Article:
A new record: A retraction, 27 years later
In October, we noted the apparent record holder for longest time between publication and retraction: 25 years, for “Retention of the 4-pro-R hydrogen atom of mevalonate at C-2,2′ of bacterioruberin in Halobacterium halobium,” published in the Biochemical Journal in 1980 and retracted in 2005. (Although an author requested that another 52-year-old paper be retracted, it remains untouched in the literature.)
That record has now been broken. Congratulations to the Journal of Steroid Biochemistry and Molecular Biology and the authors of a December 1985 paper, “Increasing the response rate to cytotoxic chemotherapy by endocrine means.” Here’s the notice, which appears in the January 2013 issue of the journal, making 27 years — and a month, if you’re counting:
Retraction due to duplication of data publication and text re-cycling by the authors: The Proceedings article has been retracted at the request of the authors as most of the data presented and text had already appeared in the author’s previous paper entitled “A randomized attempt to increase the efficacy of cytotoxic chemotherapy in metastatic breast cancer by hormonal synchronization”. M.E. Lippman, J. Cassidy, M. Wesley and R.C. Young, J Clin Oncol, 2 (1984) 28–36. This was due to their misunderstanding of the respective publishing and copyright policies of the journals and the implications of publishing in a conference proceedings.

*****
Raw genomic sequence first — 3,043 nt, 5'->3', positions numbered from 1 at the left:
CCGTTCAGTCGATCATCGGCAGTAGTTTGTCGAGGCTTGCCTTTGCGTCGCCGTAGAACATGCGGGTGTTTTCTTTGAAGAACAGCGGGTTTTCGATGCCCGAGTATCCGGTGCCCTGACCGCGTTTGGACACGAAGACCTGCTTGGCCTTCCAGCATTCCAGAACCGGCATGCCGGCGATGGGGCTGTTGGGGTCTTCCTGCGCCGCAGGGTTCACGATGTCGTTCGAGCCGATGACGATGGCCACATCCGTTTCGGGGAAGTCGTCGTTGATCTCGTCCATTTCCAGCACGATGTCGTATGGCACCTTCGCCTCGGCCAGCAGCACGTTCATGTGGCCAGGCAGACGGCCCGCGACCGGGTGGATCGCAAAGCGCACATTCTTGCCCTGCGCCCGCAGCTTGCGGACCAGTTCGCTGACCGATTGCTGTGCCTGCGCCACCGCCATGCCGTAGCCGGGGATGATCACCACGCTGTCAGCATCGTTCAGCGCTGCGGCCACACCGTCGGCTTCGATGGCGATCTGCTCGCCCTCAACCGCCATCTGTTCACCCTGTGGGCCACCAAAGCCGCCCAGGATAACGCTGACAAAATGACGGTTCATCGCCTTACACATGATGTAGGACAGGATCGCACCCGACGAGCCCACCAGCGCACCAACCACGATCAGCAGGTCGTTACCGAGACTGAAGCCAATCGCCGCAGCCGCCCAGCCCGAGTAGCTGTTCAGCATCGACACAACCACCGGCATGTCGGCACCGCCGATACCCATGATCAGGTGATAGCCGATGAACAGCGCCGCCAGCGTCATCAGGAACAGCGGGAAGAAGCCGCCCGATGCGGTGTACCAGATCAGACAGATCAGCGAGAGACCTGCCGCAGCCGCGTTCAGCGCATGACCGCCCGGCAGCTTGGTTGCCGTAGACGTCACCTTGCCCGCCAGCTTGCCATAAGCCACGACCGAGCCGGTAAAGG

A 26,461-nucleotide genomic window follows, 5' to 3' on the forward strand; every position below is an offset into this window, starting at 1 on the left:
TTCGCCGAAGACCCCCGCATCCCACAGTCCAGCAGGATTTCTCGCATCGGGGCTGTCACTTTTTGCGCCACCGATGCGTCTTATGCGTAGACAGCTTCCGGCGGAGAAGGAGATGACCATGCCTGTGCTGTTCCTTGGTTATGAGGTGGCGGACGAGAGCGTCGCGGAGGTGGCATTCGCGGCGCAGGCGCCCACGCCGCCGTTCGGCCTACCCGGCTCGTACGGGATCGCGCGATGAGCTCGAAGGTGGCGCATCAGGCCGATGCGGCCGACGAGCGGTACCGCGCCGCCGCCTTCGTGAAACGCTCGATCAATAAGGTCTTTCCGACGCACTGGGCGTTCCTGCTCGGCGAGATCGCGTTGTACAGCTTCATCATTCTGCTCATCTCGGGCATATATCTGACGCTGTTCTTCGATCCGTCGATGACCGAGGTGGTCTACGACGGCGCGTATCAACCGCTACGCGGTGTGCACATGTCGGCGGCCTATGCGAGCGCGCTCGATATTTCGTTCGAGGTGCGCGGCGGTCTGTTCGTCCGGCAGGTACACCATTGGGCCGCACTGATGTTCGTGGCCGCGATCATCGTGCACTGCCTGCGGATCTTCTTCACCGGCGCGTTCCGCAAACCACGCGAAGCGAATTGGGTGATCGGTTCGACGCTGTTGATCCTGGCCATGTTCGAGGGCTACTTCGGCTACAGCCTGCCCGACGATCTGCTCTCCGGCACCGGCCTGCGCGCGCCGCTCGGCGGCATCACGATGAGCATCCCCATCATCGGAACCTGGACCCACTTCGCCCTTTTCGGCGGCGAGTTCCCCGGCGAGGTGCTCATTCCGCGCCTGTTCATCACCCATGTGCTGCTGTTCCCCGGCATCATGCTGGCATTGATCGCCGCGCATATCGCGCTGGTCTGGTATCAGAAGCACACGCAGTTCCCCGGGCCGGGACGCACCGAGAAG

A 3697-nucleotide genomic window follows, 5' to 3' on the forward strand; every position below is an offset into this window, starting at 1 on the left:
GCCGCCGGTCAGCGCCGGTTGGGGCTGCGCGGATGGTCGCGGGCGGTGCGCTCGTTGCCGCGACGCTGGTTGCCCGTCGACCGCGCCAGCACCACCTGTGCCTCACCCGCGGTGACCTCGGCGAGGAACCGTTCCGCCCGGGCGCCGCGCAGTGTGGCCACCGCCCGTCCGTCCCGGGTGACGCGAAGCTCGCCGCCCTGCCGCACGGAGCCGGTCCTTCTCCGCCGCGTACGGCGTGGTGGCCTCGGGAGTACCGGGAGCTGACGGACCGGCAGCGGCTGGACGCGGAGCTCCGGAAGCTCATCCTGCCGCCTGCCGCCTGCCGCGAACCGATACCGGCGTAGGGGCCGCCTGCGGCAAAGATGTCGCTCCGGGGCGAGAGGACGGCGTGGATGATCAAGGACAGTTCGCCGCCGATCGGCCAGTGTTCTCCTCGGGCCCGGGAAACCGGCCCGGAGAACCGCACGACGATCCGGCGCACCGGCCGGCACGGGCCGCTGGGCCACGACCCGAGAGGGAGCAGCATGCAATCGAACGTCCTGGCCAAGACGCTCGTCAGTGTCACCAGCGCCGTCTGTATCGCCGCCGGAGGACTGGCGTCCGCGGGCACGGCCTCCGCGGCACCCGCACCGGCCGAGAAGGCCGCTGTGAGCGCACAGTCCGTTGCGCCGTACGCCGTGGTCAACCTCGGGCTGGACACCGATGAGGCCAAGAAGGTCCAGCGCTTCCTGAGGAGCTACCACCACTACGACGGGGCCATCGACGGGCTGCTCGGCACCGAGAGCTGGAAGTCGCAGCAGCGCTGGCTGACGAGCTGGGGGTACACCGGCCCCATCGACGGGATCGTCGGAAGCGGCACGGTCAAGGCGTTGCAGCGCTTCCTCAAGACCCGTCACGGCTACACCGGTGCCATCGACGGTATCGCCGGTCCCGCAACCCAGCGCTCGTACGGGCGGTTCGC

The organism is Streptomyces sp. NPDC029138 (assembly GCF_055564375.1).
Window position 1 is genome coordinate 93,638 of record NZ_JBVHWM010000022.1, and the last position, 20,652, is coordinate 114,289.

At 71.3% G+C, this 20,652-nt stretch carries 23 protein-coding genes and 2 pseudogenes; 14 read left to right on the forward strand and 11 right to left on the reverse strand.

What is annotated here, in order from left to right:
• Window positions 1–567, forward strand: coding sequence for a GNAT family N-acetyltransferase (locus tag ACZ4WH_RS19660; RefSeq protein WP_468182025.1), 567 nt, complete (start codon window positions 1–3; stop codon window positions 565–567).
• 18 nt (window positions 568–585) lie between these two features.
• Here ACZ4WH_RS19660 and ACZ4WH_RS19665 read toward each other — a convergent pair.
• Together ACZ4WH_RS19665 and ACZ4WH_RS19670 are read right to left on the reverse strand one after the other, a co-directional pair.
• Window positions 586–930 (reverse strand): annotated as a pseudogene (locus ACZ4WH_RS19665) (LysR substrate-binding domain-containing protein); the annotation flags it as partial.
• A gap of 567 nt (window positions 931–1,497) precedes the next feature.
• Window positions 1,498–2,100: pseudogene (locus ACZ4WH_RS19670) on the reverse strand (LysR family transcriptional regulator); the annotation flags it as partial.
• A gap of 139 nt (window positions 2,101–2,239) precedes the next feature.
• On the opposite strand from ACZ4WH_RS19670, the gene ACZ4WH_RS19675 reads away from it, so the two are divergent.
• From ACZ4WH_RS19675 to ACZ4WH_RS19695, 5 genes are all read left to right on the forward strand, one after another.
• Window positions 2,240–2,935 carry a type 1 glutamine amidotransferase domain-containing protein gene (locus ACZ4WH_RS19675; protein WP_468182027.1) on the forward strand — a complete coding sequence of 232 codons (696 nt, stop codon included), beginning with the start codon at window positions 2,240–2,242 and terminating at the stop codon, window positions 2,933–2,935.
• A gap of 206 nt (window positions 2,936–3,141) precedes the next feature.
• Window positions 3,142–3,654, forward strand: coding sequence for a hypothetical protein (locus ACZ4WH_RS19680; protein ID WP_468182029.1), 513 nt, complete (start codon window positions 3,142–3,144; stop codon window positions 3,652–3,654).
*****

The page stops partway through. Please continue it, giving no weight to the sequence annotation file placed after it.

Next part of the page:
The study has been cited just nine times, according to Thomson Scientific’s Web of Knowledge.
Its first author, Marc Lippman, is chair of the Department of Medicine at the University of Miami Leonard M. Miller School of Medicine. A 2007 release about his appointment notes that Miller is “a pioneering breast cancer researcher” who has been chair of the University of Michigan’s department of internal medicine, director of the Vincent T. Lombardi Cancer Research Center and chair of oncology at Georgetown, and “spent 18 years as a senior investigator at the National Cancer Institute.” Two of his other papers have been cited more than 1,000 times.
Could this herald a new era of housekeeping at journals? As we’ve noted in our “You’ve been dupe’d” feature, there are a lot of duplication retractions lately. Will language such as “misunderstanding of the respective publishing and copyright policies of the journals and the implications of publishing in a conference proceedings” become more common? We’ll keep an eye on this.